Māori Law Society returns to roots for 30th annual hui

The Te Hunga Roia Māori o Aotearoa (Māori Law Society’s) annual hui has returned to its roots in Rotorua for its 30th anniversary.

The society had humble beginnings – starting with a handful of members meeting in the garage of the late Rotorua lawyer John Chadwick.

Its first annual hui was in Rotorua in 1988. Thirty years later hundreds, of lawyers, judicial officials and law students are due to attend this weekend’s hui.

Te Hunga Roia Māori co-president Ophir Cassidy said the hui connected Māori working within law.

“This is an annual event that we hold where we’re able to come together in a safe environment as Māori in the law,” Ms Cassidy said

“And really just be together, so firstly it’s about whakawhanaungatanga – making those relationships and networking.”

Being Māori working in law, Ms Cassidy said, brought its own set of challenges.

“We are working within a pākehā framework as Māori and as Māori we bring our own experiences and tikanga and often tikanga clashes with the law.”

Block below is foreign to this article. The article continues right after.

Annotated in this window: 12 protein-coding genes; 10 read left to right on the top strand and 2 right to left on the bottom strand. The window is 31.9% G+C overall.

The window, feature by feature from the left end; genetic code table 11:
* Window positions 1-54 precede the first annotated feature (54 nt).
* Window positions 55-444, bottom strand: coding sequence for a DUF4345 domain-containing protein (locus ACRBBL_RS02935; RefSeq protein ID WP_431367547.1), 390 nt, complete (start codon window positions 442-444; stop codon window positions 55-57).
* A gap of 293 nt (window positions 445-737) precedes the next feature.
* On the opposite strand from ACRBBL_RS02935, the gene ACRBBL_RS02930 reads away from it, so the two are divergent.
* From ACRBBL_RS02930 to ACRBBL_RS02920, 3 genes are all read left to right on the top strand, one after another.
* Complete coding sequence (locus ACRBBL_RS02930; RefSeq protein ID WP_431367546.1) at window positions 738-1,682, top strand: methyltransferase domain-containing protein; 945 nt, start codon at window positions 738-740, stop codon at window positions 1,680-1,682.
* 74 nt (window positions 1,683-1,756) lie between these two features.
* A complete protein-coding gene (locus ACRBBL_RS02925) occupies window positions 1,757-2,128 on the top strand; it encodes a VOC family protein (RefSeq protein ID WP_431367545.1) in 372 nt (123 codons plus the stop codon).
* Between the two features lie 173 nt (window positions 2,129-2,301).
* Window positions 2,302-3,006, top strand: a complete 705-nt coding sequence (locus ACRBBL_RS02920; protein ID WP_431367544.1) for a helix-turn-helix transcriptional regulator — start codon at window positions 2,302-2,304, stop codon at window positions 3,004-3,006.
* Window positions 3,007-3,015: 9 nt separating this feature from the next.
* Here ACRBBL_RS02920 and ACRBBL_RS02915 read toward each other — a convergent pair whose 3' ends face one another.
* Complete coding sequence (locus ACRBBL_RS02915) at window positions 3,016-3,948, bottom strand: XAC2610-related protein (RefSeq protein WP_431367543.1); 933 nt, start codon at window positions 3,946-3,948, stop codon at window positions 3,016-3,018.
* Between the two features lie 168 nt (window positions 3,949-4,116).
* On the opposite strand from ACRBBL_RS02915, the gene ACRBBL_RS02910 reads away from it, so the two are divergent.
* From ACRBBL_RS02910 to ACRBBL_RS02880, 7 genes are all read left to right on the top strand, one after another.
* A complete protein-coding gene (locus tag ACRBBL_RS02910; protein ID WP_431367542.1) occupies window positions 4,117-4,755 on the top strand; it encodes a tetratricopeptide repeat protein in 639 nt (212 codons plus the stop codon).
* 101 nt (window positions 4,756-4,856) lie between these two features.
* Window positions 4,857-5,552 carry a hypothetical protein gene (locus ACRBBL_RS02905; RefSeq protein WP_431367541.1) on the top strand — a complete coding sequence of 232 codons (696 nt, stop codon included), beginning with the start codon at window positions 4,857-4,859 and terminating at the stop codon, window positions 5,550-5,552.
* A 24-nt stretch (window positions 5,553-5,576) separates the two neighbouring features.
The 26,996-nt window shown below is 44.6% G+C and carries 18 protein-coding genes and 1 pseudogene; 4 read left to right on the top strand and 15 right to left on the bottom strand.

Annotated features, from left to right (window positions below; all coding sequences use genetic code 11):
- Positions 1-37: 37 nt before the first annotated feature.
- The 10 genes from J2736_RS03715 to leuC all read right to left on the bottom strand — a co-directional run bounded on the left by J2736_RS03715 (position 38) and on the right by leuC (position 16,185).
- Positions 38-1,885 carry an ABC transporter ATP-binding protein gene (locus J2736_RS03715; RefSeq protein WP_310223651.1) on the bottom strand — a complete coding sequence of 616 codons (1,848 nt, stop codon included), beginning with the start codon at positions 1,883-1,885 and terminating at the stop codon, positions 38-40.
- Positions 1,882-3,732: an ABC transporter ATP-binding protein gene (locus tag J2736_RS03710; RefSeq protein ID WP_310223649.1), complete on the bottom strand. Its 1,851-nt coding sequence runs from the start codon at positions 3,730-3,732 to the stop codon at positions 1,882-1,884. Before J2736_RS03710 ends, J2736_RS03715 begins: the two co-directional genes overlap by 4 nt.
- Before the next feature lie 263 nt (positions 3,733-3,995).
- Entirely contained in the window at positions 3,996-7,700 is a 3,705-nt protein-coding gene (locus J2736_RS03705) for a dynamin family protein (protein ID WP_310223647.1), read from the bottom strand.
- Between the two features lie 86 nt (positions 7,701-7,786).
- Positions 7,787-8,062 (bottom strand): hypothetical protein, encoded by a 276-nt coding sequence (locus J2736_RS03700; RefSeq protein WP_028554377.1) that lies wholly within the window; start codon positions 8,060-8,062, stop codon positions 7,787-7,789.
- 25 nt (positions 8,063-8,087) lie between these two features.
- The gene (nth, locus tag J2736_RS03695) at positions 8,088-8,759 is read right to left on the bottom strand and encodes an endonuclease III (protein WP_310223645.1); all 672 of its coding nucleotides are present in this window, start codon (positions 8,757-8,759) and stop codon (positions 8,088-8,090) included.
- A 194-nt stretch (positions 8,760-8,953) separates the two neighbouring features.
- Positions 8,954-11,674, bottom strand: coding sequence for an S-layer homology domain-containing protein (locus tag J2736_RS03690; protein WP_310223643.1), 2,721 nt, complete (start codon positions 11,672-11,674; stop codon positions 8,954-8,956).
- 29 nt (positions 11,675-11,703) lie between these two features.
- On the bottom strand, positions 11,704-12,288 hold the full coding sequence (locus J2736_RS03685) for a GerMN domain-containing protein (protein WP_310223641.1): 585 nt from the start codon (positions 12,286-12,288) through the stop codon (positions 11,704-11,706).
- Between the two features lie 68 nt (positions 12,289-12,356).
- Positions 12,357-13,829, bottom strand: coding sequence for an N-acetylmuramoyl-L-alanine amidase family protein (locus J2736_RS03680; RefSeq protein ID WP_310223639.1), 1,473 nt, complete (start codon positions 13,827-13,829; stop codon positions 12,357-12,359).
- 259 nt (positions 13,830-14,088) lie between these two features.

Ms Cassidy believes the government needs to allows kaupapa Māori led initiatives to drive change for Māori in the law system.

“For example with Rangatahi Courts in the Youth Justice that’s one initiative that’s come through.

“It’s about really the government involving our people in the decision making and solutions for our people – because what they’ve been doing hasn’t worked.”

AUT senior law lecturer Khylee Quince first attended the hui-a-tau as a law student 28 years ago.

“To know that there was this fully formed community of practitioners and people waiting for us and that would be there to support us and helps us along the way… was amazing. It was really inspirational.”

Justice Joe Williams, the first te reo Māori speaker appointed to Court of Appeal, set the theme for this year’s hui.

It is based on a whakatuaki from prophet Te Kooti: ‘Ka kuhu au ki te ture, hei matua mo te pani’ or ‘I seek refuge in the law, for it is a parent to the oppressed’.

Khylee Quince said Māori were often not aware of their rights within the law system.

“We are supposed to be equal before the law but I don’t that whānau feel that, I don’t know that they know that.”

In the short term, Ms Quince said, addressing the hyper-incarceration of Māori would be a major focus.

And for the next 30 years she has bigger ambitions

“Obviously the dream is closing prisons, not having Māori whanau engaged in care and protection proceedings where you know half of all children removed into state care are Māori.”

The Hui-a-Tau 2018 will feature more than 40 speakers over two days.

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